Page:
A few days ago we came across an interesting application in the Android Market, which we’ve decided to detect as AndroidOS.Tapsnake. Why are we detecting this? A cursory read through the description doesn’t tell us much, other than it’s a spin on the classic “snake” video game, which dates back to the 1970s:
"Yet another modification of the Google Android Snake game. This one listens to the taps for its turn directions."
Sure enough, after downloading and registering the game it plays as you might expect it to:
However, the Android “satellite” icon appeared in the top menu bar while the game was running, indicating that GPS data was being acquired. What was requesting this data? Well, it was a Trojan included with the game, which then uploads data to a remote server, allowing another person to monitor the location of the phone without the knowledge of the user.
In order to receive the GPS coordinates, a second, paid-for application called "GPS Spy" must be installed on another Android device. In this case, the developer describes it as an application to track another mobile:
"Download and install the free Tap Snake game app from the Market to the phone you want to spy on. Press MENU and register the app to enable the service. Use the GPS Spy app with the registered email/key on your own phone to track the location of the other phone. Shows the last 24 hour of trace in 15 min increments."
Essentially, AndroidOS.Tapsnake uploads the GPS data every 15 minutes to an application running on Google’s free App Engine service. GPS Spy then downloads the data and uses this service to conveniently display it as location points in Google Maps. This can give a pretty startling run-down of where someone carrying the phone has been:
The person monitoring the compromised phone can even view the date and time of the specific points uploaded by the Trojan:
Interestingly enough, the developer has published a number of applications that make use of GPS location services, so he or she obviously had some experience with device-tracking technologies. As is true with every Android application, this threat requires a set of rights to be installed in a device, which in this case includes location data. However, AndroidOS is designed in such a way that the user is told which APIs an application will access prior to installing it. However, what isn’t disclosed is that it will continue to run in the background, even if a user attempts to kill the application:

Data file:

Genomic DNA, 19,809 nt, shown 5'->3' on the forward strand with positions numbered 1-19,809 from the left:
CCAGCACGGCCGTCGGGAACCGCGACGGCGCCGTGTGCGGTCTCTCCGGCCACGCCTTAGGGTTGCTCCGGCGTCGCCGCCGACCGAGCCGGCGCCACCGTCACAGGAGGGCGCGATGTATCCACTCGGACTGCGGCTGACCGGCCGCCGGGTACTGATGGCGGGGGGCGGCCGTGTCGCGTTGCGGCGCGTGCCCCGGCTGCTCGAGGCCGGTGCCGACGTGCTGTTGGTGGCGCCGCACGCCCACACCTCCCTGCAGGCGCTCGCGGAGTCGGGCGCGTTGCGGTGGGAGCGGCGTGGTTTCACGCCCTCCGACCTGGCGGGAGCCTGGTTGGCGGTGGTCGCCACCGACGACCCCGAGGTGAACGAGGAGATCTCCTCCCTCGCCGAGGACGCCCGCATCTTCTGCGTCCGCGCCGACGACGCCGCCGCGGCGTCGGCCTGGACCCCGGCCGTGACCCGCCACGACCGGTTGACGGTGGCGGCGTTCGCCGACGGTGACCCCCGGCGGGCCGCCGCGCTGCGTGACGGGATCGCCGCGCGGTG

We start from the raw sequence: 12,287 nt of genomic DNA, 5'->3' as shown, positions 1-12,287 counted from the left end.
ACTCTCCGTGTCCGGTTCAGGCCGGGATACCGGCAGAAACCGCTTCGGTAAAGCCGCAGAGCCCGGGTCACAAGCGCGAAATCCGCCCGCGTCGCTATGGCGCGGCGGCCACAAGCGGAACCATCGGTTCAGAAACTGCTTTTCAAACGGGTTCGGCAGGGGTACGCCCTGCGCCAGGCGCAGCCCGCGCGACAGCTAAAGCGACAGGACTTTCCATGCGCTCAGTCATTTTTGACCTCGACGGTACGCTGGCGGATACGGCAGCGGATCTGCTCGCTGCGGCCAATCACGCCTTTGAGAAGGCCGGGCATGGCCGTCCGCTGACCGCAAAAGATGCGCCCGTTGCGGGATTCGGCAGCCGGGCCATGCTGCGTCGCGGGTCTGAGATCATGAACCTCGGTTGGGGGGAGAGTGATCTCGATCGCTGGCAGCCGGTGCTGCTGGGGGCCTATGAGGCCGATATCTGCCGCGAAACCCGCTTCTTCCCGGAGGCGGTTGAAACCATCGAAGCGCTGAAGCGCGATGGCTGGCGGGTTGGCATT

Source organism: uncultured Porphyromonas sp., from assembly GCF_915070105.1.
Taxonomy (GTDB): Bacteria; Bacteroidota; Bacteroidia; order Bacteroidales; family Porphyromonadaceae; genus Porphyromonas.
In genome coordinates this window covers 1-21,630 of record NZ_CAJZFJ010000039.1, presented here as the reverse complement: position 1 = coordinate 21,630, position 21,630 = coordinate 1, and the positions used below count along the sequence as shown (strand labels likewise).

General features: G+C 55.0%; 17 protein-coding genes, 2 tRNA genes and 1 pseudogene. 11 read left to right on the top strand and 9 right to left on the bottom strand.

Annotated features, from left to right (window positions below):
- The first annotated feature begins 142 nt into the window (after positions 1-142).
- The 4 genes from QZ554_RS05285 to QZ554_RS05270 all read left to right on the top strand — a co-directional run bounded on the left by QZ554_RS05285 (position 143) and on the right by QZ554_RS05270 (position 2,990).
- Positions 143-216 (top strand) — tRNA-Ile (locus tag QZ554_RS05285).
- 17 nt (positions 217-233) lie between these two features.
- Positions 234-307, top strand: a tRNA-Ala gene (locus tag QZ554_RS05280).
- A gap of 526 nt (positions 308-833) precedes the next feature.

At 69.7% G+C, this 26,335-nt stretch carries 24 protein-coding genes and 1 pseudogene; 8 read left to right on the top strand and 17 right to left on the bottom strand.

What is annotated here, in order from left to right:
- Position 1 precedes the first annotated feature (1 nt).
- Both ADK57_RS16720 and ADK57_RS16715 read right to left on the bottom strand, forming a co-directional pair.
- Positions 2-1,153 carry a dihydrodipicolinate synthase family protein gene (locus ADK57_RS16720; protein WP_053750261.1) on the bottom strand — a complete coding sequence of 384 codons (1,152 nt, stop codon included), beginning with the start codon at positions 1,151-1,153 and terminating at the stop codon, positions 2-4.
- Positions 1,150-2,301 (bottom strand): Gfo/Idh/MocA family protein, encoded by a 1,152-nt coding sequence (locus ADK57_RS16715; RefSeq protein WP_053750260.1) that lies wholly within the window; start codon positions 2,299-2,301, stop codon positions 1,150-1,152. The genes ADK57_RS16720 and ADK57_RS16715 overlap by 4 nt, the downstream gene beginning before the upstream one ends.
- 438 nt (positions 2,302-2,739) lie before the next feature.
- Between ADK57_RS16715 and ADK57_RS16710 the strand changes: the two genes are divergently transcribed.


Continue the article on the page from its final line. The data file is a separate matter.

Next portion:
The silver lining here is that for the application to really be used maliciously, an attacker would need to have access to the phone to install the program. For it to work, an email address and “key” must be typed into the phone running AndroidOS.Tapsnake. This same registration information must later be typed into the phone running GPS Spy.
This would probably require a dash of social engineering as well—something like “Hey, let me show you this cool game." (Think cheating spouses or keeping tabs on children.) However, there are plenty of applications available that do the same thing and disclose this information up front, and do not claim to be something else—the primary reason we consider this a Trojan.
While certainly disconcerting, this is not a major threat and it's probably not widespread, but it shows how new mobile threats are evolving and emerging. Our advice for users of smartphones is to be careful of what you install and always check if the application you're installing is asking for rights it doesn't really need.
Note: Thanks to Mario Ballano for his analysis and Marian Borucki for his help in testing.